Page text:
John Marcotte, founder of Heroic Girls, spoke in depth about the role that media and toy companies play in shaping children’s perception of gender roles. His goal is to cross the gender line– to show boys that there is “nothing shameful in a man doing a role that is normally filled by a woman… Putting yourself in a woman’s shoes does not make you less of a man, it makes you more of a person.”
Other honorees included Brian O’Connor of Futures Without Violence, Ray Arata of the Gender Leadership Group, Casey Bates, Deputy District Attorney of Alameda County, and David Batstone, Founder of Not For Sale.
Dale Thomas vaughn featured on Canada.com
Men need life mentors too
You may think men are obsessed with Star Wars because of the epic battle scenes. But in truth, we guys still dream of meeting a little green Yoda who can bring out our full potential, like making spaceships move with our minds.
Joking aside, January is national mentorship month. Much of the media focus is understandably on helping at-risk youth make better life decisions, along with an important conversation on empowering women to climb the career ladder. But we wonder, what about life mentors for men?
There are very few university courses that focus on how to be a good husband or father, how to balance work and family life, or how to approach mid-life crises without quitting our jobs to travel the world. And few of us have the benefit of being in a book club where more than literary wisdom is exchanged.
“Every single man deals with self-doubt at some point in his life,” says Dale Thomas Vaughn, president of the Global Center for Healthy Masculinities in California. In a recent conversation he told us, “this fear keeps us stagnant and isolated” unless we find someone who believes in us and motivates us to move forward. “Even the toughest guys I know are relieved to have someone safe to go to for advice and a pep talk,” adds Vaughn.
Global Women's Leadership Summit
"Three Generations of Gender-Conscious Men"
The Global Women's Leadership Summit brings together the women's leadership community - globally recognised women (and men) who are truly pioneering progress and understand what it takes to break through the barriers to growth.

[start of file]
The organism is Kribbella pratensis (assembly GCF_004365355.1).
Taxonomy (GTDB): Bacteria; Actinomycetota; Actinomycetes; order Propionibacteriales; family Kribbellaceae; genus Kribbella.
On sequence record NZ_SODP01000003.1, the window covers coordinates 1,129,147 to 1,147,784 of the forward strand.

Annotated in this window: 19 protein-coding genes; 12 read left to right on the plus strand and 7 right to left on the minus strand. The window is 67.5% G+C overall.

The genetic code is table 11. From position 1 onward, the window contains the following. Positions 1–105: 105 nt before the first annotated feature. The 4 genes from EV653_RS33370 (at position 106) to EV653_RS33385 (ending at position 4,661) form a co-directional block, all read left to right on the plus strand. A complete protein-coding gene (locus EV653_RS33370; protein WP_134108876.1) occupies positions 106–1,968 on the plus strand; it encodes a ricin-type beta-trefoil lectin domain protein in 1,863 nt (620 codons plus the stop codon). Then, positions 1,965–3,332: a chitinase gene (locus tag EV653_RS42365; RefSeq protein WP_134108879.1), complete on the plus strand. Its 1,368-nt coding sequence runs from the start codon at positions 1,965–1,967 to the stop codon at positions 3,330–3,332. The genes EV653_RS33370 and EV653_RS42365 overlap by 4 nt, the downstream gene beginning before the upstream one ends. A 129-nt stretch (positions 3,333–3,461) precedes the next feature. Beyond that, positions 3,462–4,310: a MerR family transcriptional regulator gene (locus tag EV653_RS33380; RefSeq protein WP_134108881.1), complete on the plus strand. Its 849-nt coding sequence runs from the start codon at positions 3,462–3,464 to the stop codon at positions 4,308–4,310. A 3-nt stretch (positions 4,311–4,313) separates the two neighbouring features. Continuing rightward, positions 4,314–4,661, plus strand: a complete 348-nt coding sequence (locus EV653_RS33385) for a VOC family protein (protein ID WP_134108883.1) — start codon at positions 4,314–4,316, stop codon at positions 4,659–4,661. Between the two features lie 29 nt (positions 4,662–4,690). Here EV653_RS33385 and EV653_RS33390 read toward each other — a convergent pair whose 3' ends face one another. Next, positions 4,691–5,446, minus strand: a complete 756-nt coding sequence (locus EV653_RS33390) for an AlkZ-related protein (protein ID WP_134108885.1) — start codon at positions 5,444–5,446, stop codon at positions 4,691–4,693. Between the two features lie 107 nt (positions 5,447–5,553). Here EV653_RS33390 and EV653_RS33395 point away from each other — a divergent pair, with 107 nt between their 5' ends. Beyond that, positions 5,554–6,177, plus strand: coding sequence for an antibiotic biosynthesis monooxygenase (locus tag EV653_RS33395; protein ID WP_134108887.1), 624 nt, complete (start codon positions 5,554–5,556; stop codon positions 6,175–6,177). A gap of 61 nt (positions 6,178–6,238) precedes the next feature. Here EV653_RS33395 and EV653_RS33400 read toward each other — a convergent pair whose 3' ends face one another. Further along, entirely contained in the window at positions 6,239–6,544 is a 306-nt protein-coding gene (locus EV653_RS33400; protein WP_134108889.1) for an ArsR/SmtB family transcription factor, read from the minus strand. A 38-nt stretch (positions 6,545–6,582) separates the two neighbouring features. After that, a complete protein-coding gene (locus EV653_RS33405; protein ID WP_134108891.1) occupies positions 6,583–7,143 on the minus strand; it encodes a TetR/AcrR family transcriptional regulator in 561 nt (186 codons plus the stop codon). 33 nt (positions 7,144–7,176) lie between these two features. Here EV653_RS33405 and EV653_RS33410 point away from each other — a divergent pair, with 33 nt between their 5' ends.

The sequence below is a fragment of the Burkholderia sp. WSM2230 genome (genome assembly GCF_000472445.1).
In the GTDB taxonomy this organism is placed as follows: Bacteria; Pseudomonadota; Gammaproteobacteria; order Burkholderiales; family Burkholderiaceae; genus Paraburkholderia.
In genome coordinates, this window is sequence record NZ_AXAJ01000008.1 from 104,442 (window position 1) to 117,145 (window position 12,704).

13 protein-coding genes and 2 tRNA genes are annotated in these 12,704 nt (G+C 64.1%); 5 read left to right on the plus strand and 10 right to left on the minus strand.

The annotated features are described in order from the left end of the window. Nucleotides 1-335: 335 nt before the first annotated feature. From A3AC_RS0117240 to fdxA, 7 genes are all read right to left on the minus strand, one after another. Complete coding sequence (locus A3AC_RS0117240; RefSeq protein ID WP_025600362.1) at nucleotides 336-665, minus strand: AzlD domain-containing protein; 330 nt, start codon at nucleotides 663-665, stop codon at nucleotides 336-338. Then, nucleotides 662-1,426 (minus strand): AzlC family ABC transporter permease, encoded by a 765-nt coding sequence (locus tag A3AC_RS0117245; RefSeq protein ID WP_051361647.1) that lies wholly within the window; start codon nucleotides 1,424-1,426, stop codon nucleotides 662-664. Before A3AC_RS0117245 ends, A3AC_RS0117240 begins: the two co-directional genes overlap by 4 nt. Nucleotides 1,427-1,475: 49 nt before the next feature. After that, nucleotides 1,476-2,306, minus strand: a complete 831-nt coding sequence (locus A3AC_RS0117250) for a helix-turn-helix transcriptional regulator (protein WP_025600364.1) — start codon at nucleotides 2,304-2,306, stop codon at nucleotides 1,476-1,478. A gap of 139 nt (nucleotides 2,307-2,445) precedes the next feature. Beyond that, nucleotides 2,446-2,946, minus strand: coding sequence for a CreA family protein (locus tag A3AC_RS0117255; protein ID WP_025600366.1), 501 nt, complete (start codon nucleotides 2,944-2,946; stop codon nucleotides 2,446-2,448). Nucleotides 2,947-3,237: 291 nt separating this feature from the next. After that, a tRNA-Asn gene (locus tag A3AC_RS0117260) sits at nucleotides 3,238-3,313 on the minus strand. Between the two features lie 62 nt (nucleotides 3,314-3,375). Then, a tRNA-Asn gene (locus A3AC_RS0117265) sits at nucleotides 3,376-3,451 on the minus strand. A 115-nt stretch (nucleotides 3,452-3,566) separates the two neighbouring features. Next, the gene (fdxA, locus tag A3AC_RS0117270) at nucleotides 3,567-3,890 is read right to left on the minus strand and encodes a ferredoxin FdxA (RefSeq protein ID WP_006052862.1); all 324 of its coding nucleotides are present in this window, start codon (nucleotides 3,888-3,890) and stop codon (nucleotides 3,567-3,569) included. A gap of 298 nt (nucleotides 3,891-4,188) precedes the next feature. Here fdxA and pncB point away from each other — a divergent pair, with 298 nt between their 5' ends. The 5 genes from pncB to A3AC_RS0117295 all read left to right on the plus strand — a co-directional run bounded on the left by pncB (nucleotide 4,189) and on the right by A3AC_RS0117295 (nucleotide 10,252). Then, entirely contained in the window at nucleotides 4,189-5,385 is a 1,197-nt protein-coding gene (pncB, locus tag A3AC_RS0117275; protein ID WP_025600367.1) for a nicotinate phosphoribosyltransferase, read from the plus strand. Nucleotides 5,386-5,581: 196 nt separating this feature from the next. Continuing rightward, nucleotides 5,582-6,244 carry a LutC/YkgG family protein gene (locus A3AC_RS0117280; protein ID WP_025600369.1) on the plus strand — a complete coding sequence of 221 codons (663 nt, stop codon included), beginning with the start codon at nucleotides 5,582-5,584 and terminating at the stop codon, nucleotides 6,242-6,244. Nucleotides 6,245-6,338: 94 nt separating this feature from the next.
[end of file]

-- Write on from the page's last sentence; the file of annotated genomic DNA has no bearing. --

Business Matters with Chip Adams
Ed Gurowitz on Gender Partnership
In this interview with Chip Adams, Dr. Ed Gurowitz discusses unconscious bias, sexism, and how to affect a company's bottom line with gender partnership.
How Great Men Think Alike
Dale Thomas Vaughn speaks about the crisis of masculinity, the 3 ways great men think alike and the one big barrier to greatness that all men must face.
Huff Post Live
How Masculinity Can Help Promote Gender Equality
Dale Thomas Vaughn speaks about the International Conference of Masculinities in New York City.
Click here to watch entire Video Interview.
The first International Conference on Masculinities convenes in New York with the aim to engage men and boys for gender equality. We are joined by conference participants to discuss what masculinity looks like today and what's next for the movement.
The Art of Charm Podcast
Actions + goals = authentic power.
“My biggest fear is to look back on a mediocre life and wonder what went wrong.”
- Dale Thomas Vaughn
What is healthy masculinity? On this show we talk a lot about what isn’t healthy, behavior like the alpha male syndrome or the opposite: acting like a doormat. But what does it mean be a healthy male? According to our guest for episode 352 it means being a good guy with an authentic purpose, and also helping other good guys do good things.
Dale Thomas Vaughn would know, he runs the Global Center for Healthy Masculinities and is the editor of leadership at The Good Men Project. Today we discuss healthy masculinity and its partner in crime, goal-setting. Listen in to hear how these are related, and so much more on episode 352 of The Art of Charm.
5 Reasons Why 6-Week Goals Are Better
The shininess of the new calendar will wane once we get closer to February… and all of those feelings of positive momentum can wear off as well if you’re not still motivated this time next month.
Most people don’t even write down their resolutions anywhere meaningful, so looking back on 12 months in late December always feels hollow. In my experience with coaching professionals on goal-setting, the best way to shift your habits is to set out consecutive 6-8 week projects that feel motivating. Basically at the beginning and end of each quarter, you’ll set project goals and then measure them respectively.
Header image by Flickr/Fizzr